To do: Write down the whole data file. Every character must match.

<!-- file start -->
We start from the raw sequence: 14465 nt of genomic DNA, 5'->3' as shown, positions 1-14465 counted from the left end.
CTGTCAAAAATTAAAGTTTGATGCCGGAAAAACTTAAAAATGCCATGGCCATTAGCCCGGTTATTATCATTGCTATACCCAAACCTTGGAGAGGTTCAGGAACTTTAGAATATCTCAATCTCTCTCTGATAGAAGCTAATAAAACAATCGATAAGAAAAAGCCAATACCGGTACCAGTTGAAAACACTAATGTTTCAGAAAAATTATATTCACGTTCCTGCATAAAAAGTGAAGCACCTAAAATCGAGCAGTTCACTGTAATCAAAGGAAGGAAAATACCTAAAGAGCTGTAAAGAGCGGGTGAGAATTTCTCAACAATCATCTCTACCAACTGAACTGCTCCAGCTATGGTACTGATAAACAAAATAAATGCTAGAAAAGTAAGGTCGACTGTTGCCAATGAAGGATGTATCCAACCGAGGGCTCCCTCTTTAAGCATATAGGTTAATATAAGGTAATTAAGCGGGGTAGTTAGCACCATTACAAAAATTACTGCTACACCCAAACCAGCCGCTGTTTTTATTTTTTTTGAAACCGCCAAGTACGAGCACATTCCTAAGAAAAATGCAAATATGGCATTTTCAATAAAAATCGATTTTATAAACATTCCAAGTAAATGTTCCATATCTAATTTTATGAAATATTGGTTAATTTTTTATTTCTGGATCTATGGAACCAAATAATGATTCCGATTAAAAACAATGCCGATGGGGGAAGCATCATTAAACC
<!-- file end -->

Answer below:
We start from the raw sequence: 14465 nt of genomic DNA, 5'->3' as shown, positions 1-14465 counted from the left end.
CTGTCAAAAATTAAAGTTTGATGCCGGAAAAACTTAAAAATGCCATGGCCATTAGCCCGGTTATTATCATTGCTATACCCAAACCTTGGAGAGGTTCAGGAACTTTAGAATATCTCAATCTCTCTCTGATAGAAGCTAATAAAACAATCGATAAGAAAAAGCCAATACCGGTACCAGTTGAAAACACTAATGTTTCAGAAAAATTATATTCACGTTCCTGCATAAAAAGTGAAGCACCTAAAATCGAGCAGTTCACTGTAATCAAAGGAAGGAAAATACCTAAAGAGCTGTAAAGAGCGGGTGAGAATTTCTCAACAATCATCTCTACCAACTGAACTGCTCCAGCTATGGTACTGATAAACAAAATAAATGCTAGAAAAGTAAGGTCGACTGTTGCCAATGAAGGATGTATCCAACCGAGGGCTCCCTCTTTAAGCATATAGGTTAATATAAGGTAATTAAGCGGGGTAGTTAGCACCATTACAAAAATTACTGCTACACCCAAACCAGCCGCTGTTTTTATTTTTTTTGAAACCGCCAAGTACGAGCACATTCCTAAGAAAAATGCAAATATGGCATTTTCAATAAAAATCGATTTTATAAACATTCCAAGTAAATGTTCCATATCTAATTTTATGAAATATTGGTTAATTTTTTATTTCTGGATCTATGGAACCAAATAATGATTCCGATTAAAAACAATGCCGATGGGGGAAGCATCATTAAACC